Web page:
Supporting the finest traditions of wandering cricket
More than any other sport, cricket has undergone a revolution over the past 30 years. A game once associated with genteel, lazy summer days has become an extravaganza of colour and noise. The most dramatic changes have been at the very top of the sport, where everything from the coloured clothing to the shortened Twenty20 format are designed as an assault on the senses, a frantic plea for attention.
It is a comfort, therefore, to know that there are still teams who insist on playing according to traditions handed down through the generations. The Sussex Martlets – a club established in 1905 and little changed since – are one such institution.
The principles of the club are simple: players join by invitation, giving up their weekdays to play against local schools and clubs in one-off matches typically defined by a high standard of cricket and good sportsmanship. As a so-called “wandering club” The Martlets have no home ground. They are guests wherever they play, relying on the hospitality of their hosts and repaying them with cricket played according to the spirit of the game.
“There’s definitely something special about Martlets cricket,” says Hector Loughton, one of the match-managers whose job it is to convince team-mates to take a day of holiday in order to turn out for the club. “Maybe it’s because you know you and your team-mates have usually taken a day off simply to play cricket. Once you’ve done that, you pretty much have to make sure you have a good time.”
“Obviously we turn up wanting to win — and we can put out a ridiculously strong team if we need to — but Martlets matches have a different atmosphere from the league cricket many of us play at the weekend. We’re competitive, we play to win, but we do it in the right spirit — and make sure we have a pint or two afterwards!”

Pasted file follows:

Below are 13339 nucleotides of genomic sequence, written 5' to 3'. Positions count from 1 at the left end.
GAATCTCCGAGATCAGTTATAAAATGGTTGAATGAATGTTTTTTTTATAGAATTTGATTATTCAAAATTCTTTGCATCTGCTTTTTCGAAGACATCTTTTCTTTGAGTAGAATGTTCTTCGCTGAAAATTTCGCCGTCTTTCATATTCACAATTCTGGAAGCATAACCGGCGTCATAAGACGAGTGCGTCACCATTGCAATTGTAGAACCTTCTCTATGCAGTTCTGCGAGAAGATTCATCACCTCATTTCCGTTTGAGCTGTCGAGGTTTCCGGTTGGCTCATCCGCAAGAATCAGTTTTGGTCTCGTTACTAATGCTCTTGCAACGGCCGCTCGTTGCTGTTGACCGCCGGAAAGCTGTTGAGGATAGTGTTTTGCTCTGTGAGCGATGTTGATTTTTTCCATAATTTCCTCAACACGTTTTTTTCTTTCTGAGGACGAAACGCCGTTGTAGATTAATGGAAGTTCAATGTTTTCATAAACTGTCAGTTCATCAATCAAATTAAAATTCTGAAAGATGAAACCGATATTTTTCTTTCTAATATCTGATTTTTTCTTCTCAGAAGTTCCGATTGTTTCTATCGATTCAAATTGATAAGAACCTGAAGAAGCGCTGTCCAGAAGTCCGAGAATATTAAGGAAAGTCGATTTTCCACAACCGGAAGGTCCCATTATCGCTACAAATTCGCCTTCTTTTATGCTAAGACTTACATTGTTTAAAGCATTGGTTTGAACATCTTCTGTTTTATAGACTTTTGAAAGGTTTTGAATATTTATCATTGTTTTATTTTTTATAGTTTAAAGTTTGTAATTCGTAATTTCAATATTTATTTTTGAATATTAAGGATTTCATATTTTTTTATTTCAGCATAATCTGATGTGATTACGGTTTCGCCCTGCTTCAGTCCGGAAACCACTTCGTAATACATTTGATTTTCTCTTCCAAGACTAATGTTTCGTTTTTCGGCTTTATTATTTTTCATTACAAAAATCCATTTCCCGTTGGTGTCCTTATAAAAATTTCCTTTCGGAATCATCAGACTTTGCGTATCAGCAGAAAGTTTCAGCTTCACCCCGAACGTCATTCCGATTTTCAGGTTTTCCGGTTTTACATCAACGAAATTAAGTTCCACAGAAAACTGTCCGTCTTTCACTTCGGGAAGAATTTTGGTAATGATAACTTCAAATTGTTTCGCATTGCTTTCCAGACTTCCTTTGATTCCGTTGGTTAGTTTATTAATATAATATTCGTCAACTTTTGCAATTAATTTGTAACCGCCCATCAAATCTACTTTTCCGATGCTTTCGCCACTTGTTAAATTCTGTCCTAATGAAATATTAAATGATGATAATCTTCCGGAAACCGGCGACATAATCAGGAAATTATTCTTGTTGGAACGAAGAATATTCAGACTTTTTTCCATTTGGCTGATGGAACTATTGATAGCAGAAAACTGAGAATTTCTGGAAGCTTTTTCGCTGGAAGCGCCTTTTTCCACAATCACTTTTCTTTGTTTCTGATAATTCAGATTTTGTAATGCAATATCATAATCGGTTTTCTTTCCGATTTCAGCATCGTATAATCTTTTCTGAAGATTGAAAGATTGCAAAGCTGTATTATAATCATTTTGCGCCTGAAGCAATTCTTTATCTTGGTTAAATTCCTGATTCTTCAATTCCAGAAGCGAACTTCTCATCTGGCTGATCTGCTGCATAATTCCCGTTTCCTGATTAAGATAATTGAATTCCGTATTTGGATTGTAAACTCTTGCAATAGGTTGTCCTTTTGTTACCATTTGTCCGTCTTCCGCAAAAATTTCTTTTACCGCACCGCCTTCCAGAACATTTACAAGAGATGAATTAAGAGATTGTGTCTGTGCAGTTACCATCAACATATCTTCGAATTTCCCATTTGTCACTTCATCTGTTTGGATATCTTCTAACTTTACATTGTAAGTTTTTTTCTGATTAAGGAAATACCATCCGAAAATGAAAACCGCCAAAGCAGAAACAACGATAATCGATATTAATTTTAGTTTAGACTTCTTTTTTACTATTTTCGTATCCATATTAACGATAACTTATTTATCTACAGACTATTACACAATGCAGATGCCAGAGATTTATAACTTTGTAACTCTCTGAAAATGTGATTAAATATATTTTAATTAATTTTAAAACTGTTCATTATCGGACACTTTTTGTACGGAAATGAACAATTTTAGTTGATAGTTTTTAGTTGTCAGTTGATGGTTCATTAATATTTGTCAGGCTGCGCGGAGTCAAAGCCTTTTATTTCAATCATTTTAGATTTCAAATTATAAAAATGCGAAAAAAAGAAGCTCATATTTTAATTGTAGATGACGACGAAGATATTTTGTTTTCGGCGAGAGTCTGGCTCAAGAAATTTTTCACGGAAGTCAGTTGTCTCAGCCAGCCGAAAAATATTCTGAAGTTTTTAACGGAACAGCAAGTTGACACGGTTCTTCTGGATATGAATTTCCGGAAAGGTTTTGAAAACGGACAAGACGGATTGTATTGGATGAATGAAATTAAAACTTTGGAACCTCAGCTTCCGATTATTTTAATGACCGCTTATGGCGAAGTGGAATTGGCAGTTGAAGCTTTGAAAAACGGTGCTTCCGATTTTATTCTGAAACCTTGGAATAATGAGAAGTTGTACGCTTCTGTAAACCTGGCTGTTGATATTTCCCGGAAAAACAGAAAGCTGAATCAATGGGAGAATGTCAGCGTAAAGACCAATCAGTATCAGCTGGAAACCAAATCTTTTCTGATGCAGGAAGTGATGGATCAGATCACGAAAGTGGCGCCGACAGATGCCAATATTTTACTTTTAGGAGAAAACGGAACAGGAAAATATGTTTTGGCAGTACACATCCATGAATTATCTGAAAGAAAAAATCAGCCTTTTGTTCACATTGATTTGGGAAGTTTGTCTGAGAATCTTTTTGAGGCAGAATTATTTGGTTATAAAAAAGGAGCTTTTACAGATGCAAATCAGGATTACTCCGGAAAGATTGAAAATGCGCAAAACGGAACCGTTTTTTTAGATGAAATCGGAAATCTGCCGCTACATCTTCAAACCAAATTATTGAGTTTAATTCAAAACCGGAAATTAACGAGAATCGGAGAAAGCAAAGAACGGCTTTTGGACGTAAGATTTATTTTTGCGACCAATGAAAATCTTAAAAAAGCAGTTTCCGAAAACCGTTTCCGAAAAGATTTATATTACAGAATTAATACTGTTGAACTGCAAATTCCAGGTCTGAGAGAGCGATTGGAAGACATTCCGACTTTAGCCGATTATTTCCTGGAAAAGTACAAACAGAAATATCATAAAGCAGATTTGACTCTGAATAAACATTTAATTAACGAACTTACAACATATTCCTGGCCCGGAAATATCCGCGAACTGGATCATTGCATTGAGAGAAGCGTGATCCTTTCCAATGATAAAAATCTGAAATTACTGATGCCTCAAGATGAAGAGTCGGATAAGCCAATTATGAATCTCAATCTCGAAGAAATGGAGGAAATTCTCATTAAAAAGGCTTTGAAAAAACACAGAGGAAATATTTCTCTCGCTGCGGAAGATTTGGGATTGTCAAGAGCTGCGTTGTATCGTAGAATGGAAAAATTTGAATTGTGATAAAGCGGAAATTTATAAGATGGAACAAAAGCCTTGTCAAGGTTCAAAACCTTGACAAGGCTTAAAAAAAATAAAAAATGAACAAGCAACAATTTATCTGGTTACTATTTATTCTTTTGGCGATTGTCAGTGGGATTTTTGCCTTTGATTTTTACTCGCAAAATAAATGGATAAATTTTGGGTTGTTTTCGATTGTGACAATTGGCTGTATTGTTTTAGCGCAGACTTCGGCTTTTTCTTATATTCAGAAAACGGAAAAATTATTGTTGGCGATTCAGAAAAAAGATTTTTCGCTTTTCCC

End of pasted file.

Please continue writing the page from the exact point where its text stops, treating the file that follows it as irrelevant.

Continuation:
“I suppose it helps that we tend to play at some of the prettiest grounds in this part of the country too.”
The vast majority of Martlets fixtures are “declaration cricket” – meaning that the team batting first must judge when to declare their innings closed in order to give the team batting second a fair amount of time to chase down the runs for the win. The format itself necessitates an ethos of fair play: bat on too long and you risk irritating the opposition and killing off the game.
Although the club has no official home ground, a handful of fixtures each year are played at Arundel Castle – widely regarded as one of the most picturesque grounds in England, where more casual cricket watchers may find themselves distracted by views over the South Down and the River Arun.
There may be no league system to the matches, but many fixtures have been on the calendar for decades, creating natural rivalries. The annual fixtures against wandering clubs from nearby counties – the Hampshire Hogs and Kent’s Band of Brothers – are particularly traditional. There is also a marquee fixture each year against Marylebone Cricket Club (owners of Lord’s cricket ground). Last year’s encounter with MCC was the closest for years, with the Martlets losing by just one wicket on a typically glorious day at Arundel.
Founded in 1905, the club was originally known as the Hove Long Vacation Club – a name which reflects its original purpose: to provide a high standard of cricket during the summer holidays for schoolmasters, undergraduates and officers in the armed services. Two years later the club was renamed after the heraldic bird from the county crest.
One of the founders was the author Arthur Conan Doyle, who was living in Crowborough at the time, and among the earliest members were the great C B Fry and Ranjitsinhji, both of whom played Test cricket for England. Over the years, the Martlets have also been represented by 15 other England Test cricketers, including Ted Dexter, David Sheppard and John Snow.
In 1935, the Cricketer Magazine declared that there was no finer club side in Sussex and by the 1960s, the fixture list had swelled to an improbable 113 games in a season, often with multiple matches on the same day. These days, the matches are numbered in the 30s (a full fixture list can be found online at www.sussexmartlets.co.uk).
It has been a while since a Test cricketer last turned out in the distinctive Martlets colours: dark blue, pale blue and pink. Nevertheless, the standard remains high enough to attract some of the best club players in the county.
A supply of fresh talent is provided by the Junior Martlets side, who each year play the senior team in the annual match between young and old at Arundel Castle Cricket Club. In recent years an over-40s side has been established in order to prolong the playing careers of some of the most dedicated members and goes from strength to strength.
Cricket may have moved on, but at 116 years not out, the Sussex Martlets are proof that some traditions cannot easily be dismissed.